So every 28th January is Data Protection Day…but you would be forgiven for thinking “So what?” “What is ‘Data Protection Day’?” Or “What is ‘Privacy Day’?” as it’s sometimes known.
And “why is it important?”
If you don’t consider yourself as being in the data protection (DP) world, maybe it looks like 28th January, or Data Protection Day, is just an excuse for the DP world to geek out about the intricacies and foundations of DP law.
(Not that we ever need an excuse to geek out! 😜)
Other people have explained on LinkedIn the reason for Data Protection Day and why it’s on 28th January, much more articulately than I could – DPO Daily and Stephenson Law amongst others – but I just want to explain why I believe data protection is so important.
Today, and every day, I’m passionate about protecting data, because at its core it’s about protecting PEOPLE.
If we don’t handle information about people with respect, how can we say we’re treating the people themselves with respect?
If we want the people we work with and for to trust us, we must let them know they can trust us with their precious personal data. And by that I mean, of course, that we must actually be able to keep their data safe, not just tell people what we think they want to hear.
Keeping data safe, protected, and treated with respect is so much more than keeping it in a secure server or locked in a filing cabinet; it’s about being clear why we want the data in the first place (and that reason being for a fair and lawful purpose!), being open and transparent, and only collecting, using, sharing and storing the minimum amount of data we actually need for those (fair and lawful!) purposes.
I’m on a mission to explain this to as many “non-DP” folks as possible, so if you’re reading this, please help me have a particularly happy #DataProtectionDay by helping spread this message:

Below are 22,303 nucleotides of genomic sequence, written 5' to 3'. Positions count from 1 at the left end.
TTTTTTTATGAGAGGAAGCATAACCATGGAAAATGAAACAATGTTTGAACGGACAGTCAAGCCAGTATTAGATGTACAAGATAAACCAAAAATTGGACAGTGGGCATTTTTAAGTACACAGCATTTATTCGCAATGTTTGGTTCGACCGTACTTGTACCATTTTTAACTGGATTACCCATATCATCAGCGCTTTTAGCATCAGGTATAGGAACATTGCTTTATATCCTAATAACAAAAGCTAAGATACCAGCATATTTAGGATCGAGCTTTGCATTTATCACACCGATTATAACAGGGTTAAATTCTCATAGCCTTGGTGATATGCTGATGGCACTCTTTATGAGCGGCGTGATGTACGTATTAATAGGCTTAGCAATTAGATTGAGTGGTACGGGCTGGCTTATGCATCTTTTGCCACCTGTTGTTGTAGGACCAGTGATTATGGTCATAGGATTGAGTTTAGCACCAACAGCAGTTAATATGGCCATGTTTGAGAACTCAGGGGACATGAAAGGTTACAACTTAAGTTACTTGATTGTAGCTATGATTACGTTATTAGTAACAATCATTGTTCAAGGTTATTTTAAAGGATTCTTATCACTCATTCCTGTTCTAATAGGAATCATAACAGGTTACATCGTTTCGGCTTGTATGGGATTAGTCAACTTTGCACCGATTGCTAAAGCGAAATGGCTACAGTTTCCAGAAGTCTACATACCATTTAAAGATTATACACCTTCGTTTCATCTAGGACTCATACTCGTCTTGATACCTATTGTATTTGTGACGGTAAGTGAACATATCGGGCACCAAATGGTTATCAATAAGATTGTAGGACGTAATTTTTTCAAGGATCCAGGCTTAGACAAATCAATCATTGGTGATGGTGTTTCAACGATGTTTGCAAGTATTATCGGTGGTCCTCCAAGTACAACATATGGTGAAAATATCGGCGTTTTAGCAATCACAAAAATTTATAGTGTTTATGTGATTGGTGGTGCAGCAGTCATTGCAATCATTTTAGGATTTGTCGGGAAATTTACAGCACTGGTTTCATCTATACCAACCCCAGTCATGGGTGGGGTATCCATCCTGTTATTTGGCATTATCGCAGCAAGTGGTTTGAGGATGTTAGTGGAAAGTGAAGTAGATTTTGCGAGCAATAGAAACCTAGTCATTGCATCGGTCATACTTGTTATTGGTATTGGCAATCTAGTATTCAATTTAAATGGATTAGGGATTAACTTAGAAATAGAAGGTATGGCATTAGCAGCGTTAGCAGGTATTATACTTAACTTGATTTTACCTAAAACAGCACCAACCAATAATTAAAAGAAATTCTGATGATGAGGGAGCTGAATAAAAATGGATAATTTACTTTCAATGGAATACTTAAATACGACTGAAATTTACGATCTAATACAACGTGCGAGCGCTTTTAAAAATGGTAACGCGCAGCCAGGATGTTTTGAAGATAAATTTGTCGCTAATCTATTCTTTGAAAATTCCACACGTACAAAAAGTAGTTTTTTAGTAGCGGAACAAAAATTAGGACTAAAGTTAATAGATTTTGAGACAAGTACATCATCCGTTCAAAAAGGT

Data Protection = People Protection!
The very first Article in the GDPR itself explains that:
This Regulation protects fundamental rights and freedoms of natural persons and in particular their right to the protection of personal data.
Data protection rights are human rights, and I know that the people I work with care about human rights (I don’t tend to work with people if they don’t!).
If your work involves knowing anything whatsoever about your customers, clients or colleagues, you’re in the data world, and should be protecting that data too, even if you don’t think of yourself as being in the data protection world.
It’s not really a them-and-us situation – we’re all handling personal data, it’s just some know a bit more about the DP laws than others. Let’s work together so that everyone handling data knows how to protect that data.
If you're providing a range of services to tenants and shared-owners, and you need to know more about the specific data risks that your work carries, and how to manage your data protection obligations, click here for social-housing based advice, in our trademark clear and practical style.
If you're a one (wo)man show, a contractor, a freelancer, a sole trader, self-employed, an owner or director of a company of just a few people, an owner-operator, or any other way you describe your small but mighty business, click here for clear and practical advice about the essentials you need for good data protection, without details you don't need to worry about.
If your heart is firmly in the right place but you're a little confused about your data protection obligations and risks, as a values-led business or charity, click here for advice that will help you understand what you need and make sure you have a robust, fit-for-purpose data protection framework.
Some other articles you might find useful, especially if you’re just starting out with Data Protection, or trying to get colleagues on board:
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Author: Clare Paterson, CP Data Protection director
Clare draws on over 20 years of experience in risk management and quality assurance, including ten years in data protection, to provide clear and practical advice and training.
Don’t tell everyone (shh!) but Clare’s favourite sector is social housing, having worked in a large housing association for 12 years, although she loves to support all values-led organisations.